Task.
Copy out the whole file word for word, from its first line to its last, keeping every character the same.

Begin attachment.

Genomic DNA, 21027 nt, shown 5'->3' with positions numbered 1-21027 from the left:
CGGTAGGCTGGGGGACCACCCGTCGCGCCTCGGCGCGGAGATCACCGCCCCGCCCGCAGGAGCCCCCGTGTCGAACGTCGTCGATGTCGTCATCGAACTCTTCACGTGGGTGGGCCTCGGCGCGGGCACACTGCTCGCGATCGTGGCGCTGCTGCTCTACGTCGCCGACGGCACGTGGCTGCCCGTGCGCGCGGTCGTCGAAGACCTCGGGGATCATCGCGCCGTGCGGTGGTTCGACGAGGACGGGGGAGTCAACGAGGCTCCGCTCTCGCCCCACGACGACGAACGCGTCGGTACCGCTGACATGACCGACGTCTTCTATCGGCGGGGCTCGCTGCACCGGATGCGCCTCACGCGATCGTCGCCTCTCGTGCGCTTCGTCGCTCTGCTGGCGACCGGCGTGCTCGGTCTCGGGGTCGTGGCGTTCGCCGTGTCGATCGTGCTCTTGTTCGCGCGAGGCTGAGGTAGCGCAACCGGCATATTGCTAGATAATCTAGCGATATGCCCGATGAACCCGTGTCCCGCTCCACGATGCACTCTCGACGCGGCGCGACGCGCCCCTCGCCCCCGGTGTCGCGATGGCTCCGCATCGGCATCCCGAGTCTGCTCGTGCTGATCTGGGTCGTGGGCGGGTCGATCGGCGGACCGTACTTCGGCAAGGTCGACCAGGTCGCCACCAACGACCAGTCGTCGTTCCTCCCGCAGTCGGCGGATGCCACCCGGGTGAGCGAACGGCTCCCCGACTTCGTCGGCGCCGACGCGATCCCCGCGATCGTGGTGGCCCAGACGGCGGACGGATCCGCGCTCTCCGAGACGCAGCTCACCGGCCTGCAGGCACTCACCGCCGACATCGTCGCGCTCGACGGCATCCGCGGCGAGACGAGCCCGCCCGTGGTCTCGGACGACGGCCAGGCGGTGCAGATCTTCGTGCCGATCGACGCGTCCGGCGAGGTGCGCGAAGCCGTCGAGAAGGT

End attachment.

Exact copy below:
Genomic DNA, 21027 nt, shown 5'->3' with positions numbered 1-21027 from the left:
CGGTAGGCTGGGGGACCACCCGTCGCGCCTCGGCGCGGAGATCACCGCCCCGCCCGCAGGAGCCCCCGTGTCGAACGTCGTCGATGTCGTCATCGAACTCTTCACGTGGGTGGGCCTCGGCGCGGGCACACTGCTCGCGATCGTGGCGCTGCTGCTCTACGTCGCCGACGGCACGTGGCTGCCCGTGCGCGCGGTCGTCGAAGACCTCGGGGATCATCGCGCCGTGCGGTGGTTCGACGAGGACGGGGGAGTCAACGAGGCTCCGCTCTCGCCCCACGACGACGAACGCGTCGGTACCGCTGACATGACCGACGTCTTCTATCGGCGGGGCTCGCTGCACCGGATGCGCCTCACGCGATCGTCGCCTCTCGTGCGCTTCGTCGCTCTGCTGGCGACCGGCGTGCTCGGTCTCGGGGTCGTGGCGTTCGCCGTGTCGATCGTGCTCTTGTTCGCGCGAGGCTGAGGTAGCGCAACCGGCATATTGCTAGATAATCTAGCGATATGCCCGATGAACCCGTGTCCCGCTCCACGATGCACTCTCGACGCGGCGCGACGCGCCCCTCGCCCCCGGTGTCGCGATGGCTCCGCATCGGCATCCCGAGTCTGCTCGTGCTGATCTGGGTCGTGGGCGGGTCGATCGGCGGACCGTACTTCGGCAAGGTCGACCAGGTCGCCACCAACGACCAGTCGTCGTTCCTCCCGCAGTCGGCGGATGCCACCCGGGTGAGCGAACGGCTCCCCGACTTCGTCGGCGCCGACGCGATCCCCGCGATCGTGGTGGCCCAGACGGCGGACGGATCCGCGCTCTCCGAGACGCAGCTCACCGGCCTGCAGGCACTCACCGCCGACATCGTCGCGCTCGACGGCATCCGCGGCGAGACGAGCCCGCCCGTGGTCTCGGACGACGGCCAGGCGGTGCAGATCTTCGTGCCGATCGACGCGTCCGGCGAGGTGCGCGAAGCCGTCGAGAAGGT